The battle for market share between the leading vendors of CRM systems may not appear to be something you should worry about, but it could affect far more than whose logo you see in your system. While we focus on the developments in mobile and Cloud, a war is brewing under the radar as CRM is becoming more deeply integrated with back-office systems, and control of this portal could determine control of both your technology stack and user experience.
The CRM landscape has changed dramatically in the last year or so. We went from seeing the rise of Software as a Service (SaaS) based offerings such as Salesforce.com which had looked to displace more traditional offerings, to a world in which Salesforce.com was itself being challenged by new rising challengers and the evolution of the old world. With this blog I want to explain why CRM has become so important and share my experiences on what the state of the market means to you.
First, some disclosure: I work for a company which, among other things, sells integration of CRM to other systems. We do not advocate a particular company and support all major CRM systems.
What’s been happening?
CRM wars are no new thing, in fact they have certainly been around since Oracle and SAP entered the front-office market in the late ‘90s, but I’m really interested in the latest round which arguably started with IBM’s decision to kick out its legacy 67,000 seat Siebel implementation (not only is Siebel Oracle’s big enterprise-grade CRM and one-time biggest CRM competitor, but the IBM account may have been the world’s largest Siebel implementation) with the mid-tier SugarCRM.
Following this, Oracle recently announced that it had bought the marketing automation platform Eloqua. Meanwhile, in April SAP lost its top spot (in terms of CRM revenue) to Salesforce.com, while Microsoft’s Dynamic CRM is working more closely with Oracle and SAP.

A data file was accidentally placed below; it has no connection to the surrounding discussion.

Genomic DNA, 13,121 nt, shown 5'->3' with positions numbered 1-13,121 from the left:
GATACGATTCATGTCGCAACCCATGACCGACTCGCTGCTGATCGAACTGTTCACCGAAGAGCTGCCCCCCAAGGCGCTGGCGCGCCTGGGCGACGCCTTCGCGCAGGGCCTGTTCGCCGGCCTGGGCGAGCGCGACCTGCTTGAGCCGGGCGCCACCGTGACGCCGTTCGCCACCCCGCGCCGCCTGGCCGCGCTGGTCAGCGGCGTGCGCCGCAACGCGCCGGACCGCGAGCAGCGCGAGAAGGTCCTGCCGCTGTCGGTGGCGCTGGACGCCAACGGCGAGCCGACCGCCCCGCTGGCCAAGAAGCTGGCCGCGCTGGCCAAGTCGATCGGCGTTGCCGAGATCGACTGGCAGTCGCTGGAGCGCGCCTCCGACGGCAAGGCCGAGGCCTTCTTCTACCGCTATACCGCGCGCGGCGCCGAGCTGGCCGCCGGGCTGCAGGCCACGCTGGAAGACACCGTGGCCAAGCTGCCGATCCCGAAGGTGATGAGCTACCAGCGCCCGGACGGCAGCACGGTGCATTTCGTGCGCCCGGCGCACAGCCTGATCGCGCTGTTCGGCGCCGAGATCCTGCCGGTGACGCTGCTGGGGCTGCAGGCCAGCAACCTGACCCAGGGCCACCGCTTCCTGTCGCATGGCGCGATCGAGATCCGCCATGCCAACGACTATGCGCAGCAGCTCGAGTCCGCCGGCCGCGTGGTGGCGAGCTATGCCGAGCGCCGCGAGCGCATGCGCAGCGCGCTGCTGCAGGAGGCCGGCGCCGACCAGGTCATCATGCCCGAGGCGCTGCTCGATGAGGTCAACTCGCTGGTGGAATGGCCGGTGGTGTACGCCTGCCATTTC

It might be interesting that a very large and conservative enterprise like IBM chose a relative newcomer like SugarCRM, and I’ll come back to that, but why should you really care? The CRM war clouds are gathering again, and it’s just starting now.
Perhaps the most telling sign that we are entering the future is that my company is now being brought into opportunities at the sales stage, rather than implementation. Before, integration was seen as a tool that was used when needed, but increasingly our relationships with CRM vendors are becoming a selling point.
Why should I care about CRM?
In recent years, CRM tools have become less like an automated Rolodex and integrated with a host of other enterprise tools, from enterprise social media through to the big back-office financials: now, if a salesperson wants a quick creditworthiness check on a customer, that’s easily accessible through the CRM. Likewise, if sales want to check on a customer’s support issues, or see when they last paid or if there are outstanding invoices, they can see this through the CRM.
What this means is that the CRM tool essentially becomes the front end of many enterprise systems, the portal through which they are accessed, and as the front end it is the pinnacle of user experience for most enterprise users. This is only going to increase as the rise of a more mobile-first workforce means that many users will mostly access enterprise systems through a mobile app which delivers the functionality and workflow they need right to their fingertips.
Granted, there will always be some users (accountants for example) who work primarily in the back-end systems but we’re really concerned here with the rest. As users need more and more functionality delivered through a simple, user-friendly portal the temptation will grow to plug in more and more modules delivered by the CRM vendor.
This means that by extending or withdrawing support for other tools, a CRM company could in theory pressure their clients into decisions regarding the back-end stack. This is of course more of a concern with some companies than others, both because of what technologies they have and their sales culture, and in reality we see a mishmash of technologies. However, it has been suggested that this logic was behind IBM’s decision to move away from Siebel, as the implementation was a legacy from before Oracle’s acquisition.